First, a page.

Martin Luther King Jr.’s Request for a Gun Permit Was Denied?

Claim:

Martin Luther King Jr. was denied a concealed-carry gun permit in 1956.

Rating:

True

Over the years, people have repeatedly shared a claim online that the Rev. Martin Luther King Jr. tried to get a gun license but was denied — and Snopes’ readers have asked us whether it’s true.

In the r/liberalgunowners subreddit on Reddit, a user posted (archive) in 2018 that “Martin Luther King Jr. applied for a permit to carry a concealed firearm in 1956, after his house was bombed. His application was denied.”

An X user shared (archive) the claim that same year, writing that “the local police had discretion to determine who was a suitable person to carry firearms” but didn’t think the civil rights leader qualified. Even the National Rifle Association has written about King’s denied permit. On Jan. 21, 2019 — Martin Luther King Jr. Day — the gun advocacy organization posted (archive) the claim: 

In short, the claim is accurate. It seemingly originated from Adam Winkler, an author and law professor at UCLA. In an article (archive) for HuffPost, Winkler wrote about King’s effort to legally carry a firearm:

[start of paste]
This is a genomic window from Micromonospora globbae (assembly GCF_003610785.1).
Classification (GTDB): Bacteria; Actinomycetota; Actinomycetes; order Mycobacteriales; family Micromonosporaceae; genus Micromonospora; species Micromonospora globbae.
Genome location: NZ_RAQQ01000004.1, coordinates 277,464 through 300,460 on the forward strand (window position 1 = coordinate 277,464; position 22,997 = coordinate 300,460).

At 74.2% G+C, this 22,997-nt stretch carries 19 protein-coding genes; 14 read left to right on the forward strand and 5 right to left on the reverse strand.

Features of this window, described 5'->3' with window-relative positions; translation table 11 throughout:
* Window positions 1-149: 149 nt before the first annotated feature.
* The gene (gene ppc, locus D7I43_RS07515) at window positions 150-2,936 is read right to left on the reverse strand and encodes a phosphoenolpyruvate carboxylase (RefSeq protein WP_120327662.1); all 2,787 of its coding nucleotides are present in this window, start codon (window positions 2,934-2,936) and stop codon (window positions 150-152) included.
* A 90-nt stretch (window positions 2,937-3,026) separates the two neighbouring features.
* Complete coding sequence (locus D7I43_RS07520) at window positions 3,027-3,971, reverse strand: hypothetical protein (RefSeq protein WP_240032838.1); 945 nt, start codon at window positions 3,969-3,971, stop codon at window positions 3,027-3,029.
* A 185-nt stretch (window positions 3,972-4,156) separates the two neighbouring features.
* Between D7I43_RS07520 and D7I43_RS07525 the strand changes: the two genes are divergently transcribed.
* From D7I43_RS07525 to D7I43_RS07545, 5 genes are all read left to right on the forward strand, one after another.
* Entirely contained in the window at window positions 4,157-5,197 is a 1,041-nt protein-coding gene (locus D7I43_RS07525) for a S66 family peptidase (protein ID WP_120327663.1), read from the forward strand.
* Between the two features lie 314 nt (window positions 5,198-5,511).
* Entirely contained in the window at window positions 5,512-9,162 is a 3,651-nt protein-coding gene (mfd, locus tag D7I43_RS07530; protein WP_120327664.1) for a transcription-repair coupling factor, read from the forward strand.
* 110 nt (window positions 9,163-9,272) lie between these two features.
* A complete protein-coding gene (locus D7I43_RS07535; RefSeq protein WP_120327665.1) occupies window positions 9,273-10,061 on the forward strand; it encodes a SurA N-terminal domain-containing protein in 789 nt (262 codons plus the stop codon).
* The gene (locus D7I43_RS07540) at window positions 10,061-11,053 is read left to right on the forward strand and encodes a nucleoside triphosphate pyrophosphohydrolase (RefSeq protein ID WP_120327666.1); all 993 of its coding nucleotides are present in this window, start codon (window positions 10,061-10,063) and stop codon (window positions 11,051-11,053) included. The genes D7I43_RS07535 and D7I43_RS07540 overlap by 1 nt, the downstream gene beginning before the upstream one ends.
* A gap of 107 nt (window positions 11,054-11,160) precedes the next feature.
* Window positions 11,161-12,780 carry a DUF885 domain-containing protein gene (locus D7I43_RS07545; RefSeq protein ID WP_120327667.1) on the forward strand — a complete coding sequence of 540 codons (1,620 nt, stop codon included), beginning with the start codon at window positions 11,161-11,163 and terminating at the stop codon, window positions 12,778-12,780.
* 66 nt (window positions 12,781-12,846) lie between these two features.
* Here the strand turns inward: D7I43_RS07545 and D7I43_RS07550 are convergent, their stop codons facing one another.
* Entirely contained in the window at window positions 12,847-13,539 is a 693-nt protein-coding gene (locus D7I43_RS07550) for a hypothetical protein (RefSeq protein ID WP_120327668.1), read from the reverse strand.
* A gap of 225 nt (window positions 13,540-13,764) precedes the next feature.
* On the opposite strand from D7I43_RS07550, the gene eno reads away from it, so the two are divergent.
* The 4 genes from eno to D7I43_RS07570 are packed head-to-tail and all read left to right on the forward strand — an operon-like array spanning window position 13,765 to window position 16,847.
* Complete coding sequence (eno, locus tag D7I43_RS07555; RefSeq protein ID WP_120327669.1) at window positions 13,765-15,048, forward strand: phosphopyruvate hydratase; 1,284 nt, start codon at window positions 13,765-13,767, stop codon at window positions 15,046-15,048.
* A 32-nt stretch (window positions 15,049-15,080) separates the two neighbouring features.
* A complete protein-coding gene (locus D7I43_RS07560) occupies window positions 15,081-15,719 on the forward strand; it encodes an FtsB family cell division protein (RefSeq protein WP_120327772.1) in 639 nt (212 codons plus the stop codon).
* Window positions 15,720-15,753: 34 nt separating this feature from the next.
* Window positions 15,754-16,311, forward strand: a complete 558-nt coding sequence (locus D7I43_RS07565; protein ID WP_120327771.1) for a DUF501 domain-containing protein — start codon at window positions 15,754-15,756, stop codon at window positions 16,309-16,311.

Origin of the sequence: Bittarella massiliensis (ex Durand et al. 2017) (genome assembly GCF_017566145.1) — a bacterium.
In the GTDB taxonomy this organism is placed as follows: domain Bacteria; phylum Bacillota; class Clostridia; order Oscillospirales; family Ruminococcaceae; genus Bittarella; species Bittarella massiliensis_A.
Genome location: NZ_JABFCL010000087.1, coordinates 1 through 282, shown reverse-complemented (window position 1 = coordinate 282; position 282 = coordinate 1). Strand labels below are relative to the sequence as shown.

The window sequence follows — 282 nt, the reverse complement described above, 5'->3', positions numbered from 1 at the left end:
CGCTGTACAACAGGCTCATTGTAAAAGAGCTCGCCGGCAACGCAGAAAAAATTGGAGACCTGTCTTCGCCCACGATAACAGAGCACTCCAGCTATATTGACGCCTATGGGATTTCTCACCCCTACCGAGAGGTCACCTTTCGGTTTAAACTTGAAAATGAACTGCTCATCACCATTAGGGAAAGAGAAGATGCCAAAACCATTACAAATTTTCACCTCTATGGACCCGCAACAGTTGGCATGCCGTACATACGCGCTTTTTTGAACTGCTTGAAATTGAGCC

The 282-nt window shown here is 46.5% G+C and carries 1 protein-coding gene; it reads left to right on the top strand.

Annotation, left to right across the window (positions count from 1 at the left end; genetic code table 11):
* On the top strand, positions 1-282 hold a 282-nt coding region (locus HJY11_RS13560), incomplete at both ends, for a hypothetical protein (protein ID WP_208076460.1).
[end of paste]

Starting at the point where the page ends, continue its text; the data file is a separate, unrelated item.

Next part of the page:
As I found researching my new book, Gunfight, in 1956, after King’s house was bombed, King applied for a concealed carry permit in Alabama. The local police had discretion to determine who was a suitable person to carry firearms. King, a clergyman whose life was threatened daily, surely met the requirements of the law, but he was rejected nevertheless. At the time, the police used any wiggle room in the law to discriminate against African Americans.

A Feb. 4, 1956, newspaper article in The Montgomery Advertiser corroborated Winkler’s claim. The article, titled “Negro Leader Fails to Get Pistol Permit,” covered the events following King’s house being firebombed and King subsequently applying for a “pistol permit”:

A Negro boycott leader whose home was bombed earlier this week has been denied a pistol permit, the Sherrif’s department said yesterday.

The Rev. M.L. King and two other clergymen requested the permit Wednesday, Sheriff Mac Sim Butler said.

Sherriff Butler said he declined to issue a pistol permit which King said he wanted for a night watchman at his home.

He said threats against him have been received “continuously” and he felt the need for a watchman.

Because this claim is well-documented, we have rated it “True.”

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